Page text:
Sixty Degrees of Separation

A nice morning for flying.  Sadly, the only flying for me on this day was by plane.

A nice morning for flying. Sadly, the only flying for me on this day was by plane.

First world problems. Many of life’s problems fall into this category. That’s not to say those problems aren’t legitimate – after all, that’s the world we live in – however, it does help put things in perspective when things don’t go entirely (or remotely) as desired or planned. When I think back about my return to Toronto, it’s clear that there were a few first world problems involved. In hindsight, putting the day into that context puts much needed perspective on things. At the time though, it was not the most pleasant day of air travel I’ve had.

The mere notion of leaving Colombia for Toronto meant there was really nowhere good the day could have gone. But in this case, getting there was not half the fun. Despite the fact that I knew I would be returning to Toronto, the day actually started out quite pleasantly. I woke up to a beautiful sunny morning. A sunny morning that was accompanied by a temperature of 23 C. I had a shower – an outdoor shower, I might add – had breakfast, and bantered with the other pilots. With some recent new arrivals, the group was now up to six. If not for the fact that I would soon be leaving all this, it was a great way to start the day. I later headed back over to the launch site to pack up my glider for the last time.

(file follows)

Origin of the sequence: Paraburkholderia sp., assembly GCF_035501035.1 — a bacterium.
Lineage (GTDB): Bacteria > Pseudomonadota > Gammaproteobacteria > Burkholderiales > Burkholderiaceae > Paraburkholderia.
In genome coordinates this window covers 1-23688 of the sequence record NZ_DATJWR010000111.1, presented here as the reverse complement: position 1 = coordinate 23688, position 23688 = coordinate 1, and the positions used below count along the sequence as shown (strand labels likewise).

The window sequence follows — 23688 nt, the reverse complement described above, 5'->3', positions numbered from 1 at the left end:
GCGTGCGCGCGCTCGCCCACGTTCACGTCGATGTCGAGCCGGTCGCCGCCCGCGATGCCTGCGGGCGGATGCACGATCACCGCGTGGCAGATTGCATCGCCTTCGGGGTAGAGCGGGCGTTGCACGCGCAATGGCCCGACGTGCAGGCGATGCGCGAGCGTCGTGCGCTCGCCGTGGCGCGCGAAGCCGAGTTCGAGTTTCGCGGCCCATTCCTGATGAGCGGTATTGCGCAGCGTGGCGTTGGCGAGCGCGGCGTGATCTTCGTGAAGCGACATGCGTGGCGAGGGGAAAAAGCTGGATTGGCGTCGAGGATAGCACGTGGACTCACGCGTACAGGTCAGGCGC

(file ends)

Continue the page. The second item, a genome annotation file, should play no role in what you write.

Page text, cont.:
As scheduled, my taxi arrived at 10:00 am and moments later the 30 minute journey to the airport was on its way. I didn’t think about where I was going but rather just enjoyed the final minutes I was going to have in Colombia. The driver didn’t speak English (Inglés) and my lack of Spanish has been somewhat well documented so it was a quiet ride – except for the Spanish music coming from the CD. Despite the lack of conversation, the driver was very friendly, and even made an unprompted stop along the highway for a photo of the view of Bucaramanga. With the windows down, the music up, and the mountains passing by, I felt like I was home. It was a feeling that wouldn’t last much longer.

I’m not one to believe in “powers-that-be” but, if I was, I might believe said powers wanted me to stay in Colombia. I’m also not one to believe in Karma but, if I was, maybe today’s travels were the result of Karma balancing things out after my slightly-less-than-factual previous update.